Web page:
Notice the picture of MLK in the background. He nominated a certain Zen Mater for the Nobel Peace Prize in the 1960's. MLK is a model for Buddhist activists for non-violent, community centered solutions.

$10 can help fund the revolution. Please donate today.

If you are a member of Charlotte Community of Mindfulness, your donation will be matched for up to $1,000 in outllay, please donate!

Check it out here for more info.



Tuesday, 7 May 2013

Right Livelihood: An Interview with the President of New Wind Energy Solutions

Progressive Buddhism was recently granted the privilege of interviewing Stuart Wiston, who is president of New Wind Energy Solutions. Stuart spent over 20 years in commercial real estate before making a radical career switch to sustainability.

Today he is a recognized expert in small wind' and has taught Continuing Education classes for the American Institute of Architects.

He is on the board of the Middle Tennessee chapter of the U.S. Green Building Council and lives out of Hendersonville, where he also served as board member of the Hendersonville Chamber of Commerce. As a member of the West End Synagogue, he uses his livelihood to contribute to our global welfare.

He and his wife, Debby, have four great kids from 2-7 years old. Stuart has somewhat of a passion for bourbon and has even recently started a blog about the subject. He can speak three languages, but he admits not as fluently as he would prefer.

Stuart, do you have any advice for Buddhists who like to sit around the camp fire and chat about the world’s problems but really don’t participate in any solutions?

“In Jewish tradition, we say 'every mitzvah (commandment or good deed) stands on its own'. If you only keep Kosher in your house but not out, it's certainly better than not doing either. Similarly, if people talk, but do much less, at least they are thinking about it and perhaps by voicing their concerns they are encouraging others to act.”

So, how does a smart guy like you earn a living?
"Our business model is fairly simple. We sell products that create renewable energy or that increase energy efficiency. We only represent products that are independent third party verified as, unfortunately there is a lot of snake oil in the sustainability field.

We recognize that sustainability is an admirable goal And that businesses must make profit to succeed. We specialize in products that have a return on investment of under three years.

Lastly, as a business we can be classified as a Social Enterprise. We have a preferential policy of hiring veterans. We judge our success or failure by the numbers of people we employ and the families they support as well as the amount of resources and money we are able to help our customers save or conserve."

Can you give us some background on how your spiritual tradition has shaped your way of thinking about sustainability?

“While most people know the story of Noah and the ark, Jewish tradition teaches that the world was destroyed because it was corrupt. But in Hebrew, the root of the word corrupt is the word for destruct. So another way to look at it was that the world was destroyed because it was full of destruction.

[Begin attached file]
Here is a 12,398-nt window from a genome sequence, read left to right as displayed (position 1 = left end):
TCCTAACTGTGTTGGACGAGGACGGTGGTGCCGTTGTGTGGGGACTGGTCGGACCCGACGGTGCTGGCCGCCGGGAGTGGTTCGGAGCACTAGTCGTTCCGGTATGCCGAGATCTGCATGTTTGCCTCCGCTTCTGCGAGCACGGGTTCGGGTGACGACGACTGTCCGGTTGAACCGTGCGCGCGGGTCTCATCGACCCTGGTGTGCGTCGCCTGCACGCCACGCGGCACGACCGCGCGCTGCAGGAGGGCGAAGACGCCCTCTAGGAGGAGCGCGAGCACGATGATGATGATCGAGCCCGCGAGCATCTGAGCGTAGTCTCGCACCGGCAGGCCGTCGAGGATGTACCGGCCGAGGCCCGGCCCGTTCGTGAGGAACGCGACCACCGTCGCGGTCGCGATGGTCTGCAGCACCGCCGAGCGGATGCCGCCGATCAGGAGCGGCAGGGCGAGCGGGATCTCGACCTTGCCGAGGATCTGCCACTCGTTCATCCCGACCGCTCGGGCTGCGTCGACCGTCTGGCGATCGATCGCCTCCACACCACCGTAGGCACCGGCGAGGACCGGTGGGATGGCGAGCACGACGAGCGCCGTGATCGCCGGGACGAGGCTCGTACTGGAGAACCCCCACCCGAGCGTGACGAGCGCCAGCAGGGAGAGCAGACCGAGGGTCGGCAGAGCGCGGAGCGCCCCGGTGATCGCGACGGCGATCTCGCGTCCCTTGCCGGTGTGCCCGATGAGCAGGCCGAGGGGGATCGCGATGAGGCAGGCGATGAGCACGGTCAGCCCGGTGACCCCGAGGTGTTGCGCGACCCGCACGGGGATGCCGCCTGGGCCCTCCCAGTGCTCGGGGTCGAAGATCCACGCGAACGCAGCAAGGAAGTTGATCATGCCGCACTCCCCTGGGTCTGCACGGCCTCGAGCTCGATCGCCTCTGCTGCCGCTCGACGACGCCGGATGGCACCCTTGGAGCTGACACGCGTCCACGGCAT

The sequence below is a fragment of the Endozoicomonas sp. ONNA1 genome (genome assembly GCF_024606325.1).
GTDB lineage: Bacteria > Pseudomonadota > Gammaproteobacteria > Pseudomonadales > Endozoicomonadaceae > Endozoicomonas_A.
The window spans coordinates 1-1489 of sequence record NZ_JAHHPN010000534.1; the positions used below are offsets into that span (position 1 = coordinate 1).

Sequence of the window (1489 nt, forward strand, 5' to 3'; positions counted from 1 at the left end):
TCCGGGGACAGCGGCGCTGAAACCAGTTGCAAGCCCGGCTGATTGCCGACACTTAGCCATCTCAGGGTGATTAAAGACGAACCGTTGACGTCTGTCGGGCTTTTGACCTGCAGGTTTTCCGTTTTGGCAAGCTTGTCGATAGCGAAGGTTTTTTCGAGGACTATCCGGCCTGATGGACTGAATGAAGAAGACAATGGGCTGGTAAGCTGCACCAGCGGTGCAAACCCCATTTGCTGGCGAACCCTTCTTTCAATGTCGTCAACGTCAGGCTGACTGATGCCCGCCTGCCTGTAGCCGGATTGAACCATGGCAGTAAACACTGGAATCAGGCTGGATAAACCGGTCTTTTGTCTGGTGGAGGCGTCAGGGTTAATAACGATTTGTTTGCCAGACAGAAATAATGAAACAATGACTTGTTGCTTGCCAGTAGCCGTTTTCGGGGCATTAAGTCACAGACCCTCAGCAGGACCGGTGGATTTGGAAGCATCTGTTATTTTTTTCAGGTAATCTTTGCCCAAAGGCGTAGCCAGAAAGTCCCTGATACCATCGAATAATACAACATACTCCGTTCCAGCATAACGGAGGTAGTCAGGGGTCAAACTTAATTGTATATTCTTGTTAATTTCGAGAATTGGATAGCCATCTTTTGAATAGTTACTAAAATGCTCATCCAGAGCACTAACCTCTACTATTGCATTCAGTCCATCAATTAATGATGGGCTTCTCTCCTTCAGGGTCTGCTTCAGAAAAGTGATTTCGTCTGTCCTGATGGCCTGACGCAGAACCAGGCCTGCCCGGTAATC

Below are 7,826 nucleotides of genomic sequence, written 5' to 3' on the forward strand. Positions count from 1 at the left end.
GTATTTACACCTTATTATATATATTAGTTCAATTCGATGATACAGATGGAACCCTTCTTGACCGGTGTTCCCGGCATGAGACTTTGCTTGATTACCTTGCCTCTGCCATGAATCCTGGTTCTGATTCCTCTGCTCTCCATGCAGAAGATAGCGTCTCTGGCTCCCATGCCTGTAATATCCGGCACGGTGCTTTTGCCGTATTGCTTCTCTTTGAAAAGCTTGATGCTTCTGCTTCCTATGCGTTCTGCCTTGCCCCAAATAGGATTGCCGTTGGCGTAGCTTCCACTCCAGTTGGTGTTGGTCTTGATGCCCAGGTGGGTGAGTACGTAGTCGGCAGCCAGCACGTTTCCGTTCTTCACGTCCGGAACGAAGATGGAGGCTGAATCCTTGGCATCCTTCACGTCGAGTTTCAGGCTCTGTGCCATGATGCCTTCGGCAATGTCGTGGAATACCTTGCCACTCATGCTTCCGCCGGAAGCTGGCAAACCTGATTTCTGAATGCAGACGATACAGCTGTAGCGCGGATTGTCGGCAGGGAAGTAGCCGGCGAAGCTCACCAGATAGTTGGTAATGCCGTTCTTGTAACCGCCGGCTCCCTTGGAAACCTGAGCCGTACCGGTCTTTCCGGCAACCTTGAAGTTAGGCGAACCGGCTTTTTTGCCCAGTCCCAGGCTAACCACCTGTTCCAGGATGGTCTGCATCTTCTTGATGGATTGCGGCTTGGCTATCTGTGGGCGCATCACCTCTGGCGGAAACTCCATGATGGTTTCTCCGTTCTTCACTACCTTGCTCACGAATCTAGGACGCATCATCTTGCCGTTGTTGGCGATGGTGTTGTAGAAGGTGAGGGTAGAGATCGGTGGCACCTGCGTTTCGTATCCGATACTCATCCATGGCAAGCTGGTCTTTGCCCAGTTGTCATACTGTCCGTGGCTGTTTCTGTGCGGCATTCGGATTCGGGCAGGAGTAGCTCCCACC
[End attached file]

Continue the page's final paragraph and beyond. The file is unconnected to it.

But Gd did not destroy the world immediately. He sent Noah with a message to tell the people to change And he commanded him to build an ark, a job that took 120 years. But despite the warnings and even with the time given, Man did not change. Many laughed at Noah and scoffed at his prophesies.

Today I feel we have also been sent a warning that we must change our ways of destruction. This time though, while there are still those who scoff, there are more and more who hear and are heeding the warnings.

A fundamental part of Judaism is Tikun Olam, or repair the world. We are taught "you may not be able to compete the task, nor are you free to abandon it."

What Is The Impact of Global Warming On Sustainable Energy:

As you may be aware, Global Warming is having a devastating impact in other countries where hydropower is critical to their energy systems. When I asked Stuart how he thought this will play out, here is what he said:

“Hydropower is not really in my wheelhouse, but climate change is creating all kinds of change. Some areas will see less rain, some more. Storms will get more violent as more energy is added to the earth's weather systems. Unfortunately, no one anywhere is isolated from these effects.

Solar farms may reduce carbon gases, but climate change means many of them will be subject to more frequent and more damaging hail storms. Studies have predicted that rising temperatures will reduce average wind speeds in many areas that now have wind farms. And changing rain patterns can leave some hydroelectric systems with too much or too little water, or even worse way too much for short periods, as happened in Nashville.

But perfect should never be allowed to be the enemy of good. If we do not use solar, wind and hydroelectric in place of coal or diesel power plants, then the change will be faster and worse. 100 year storms are becoming regular events. 500 year storms are not once in a lifetime events. Some of something is always better than all of nothing. Even if renewables don't fix the problems, they are important tools to help.”

Thank you, Stuart, for helping us get the word out on our blog about how you are making a difference!

Thursday, 2 May 2013

How to be your own role model: The Tiny Buddha

A little over a year ago I was in much grief and despair about what seemed countless and inescapable negative situations in my life. One day during meditation I realized that there was no light at the end of the tunnel because there was no tunnel and that the light I was searching for was inside me all along. Needless to say, I am feeling much better now.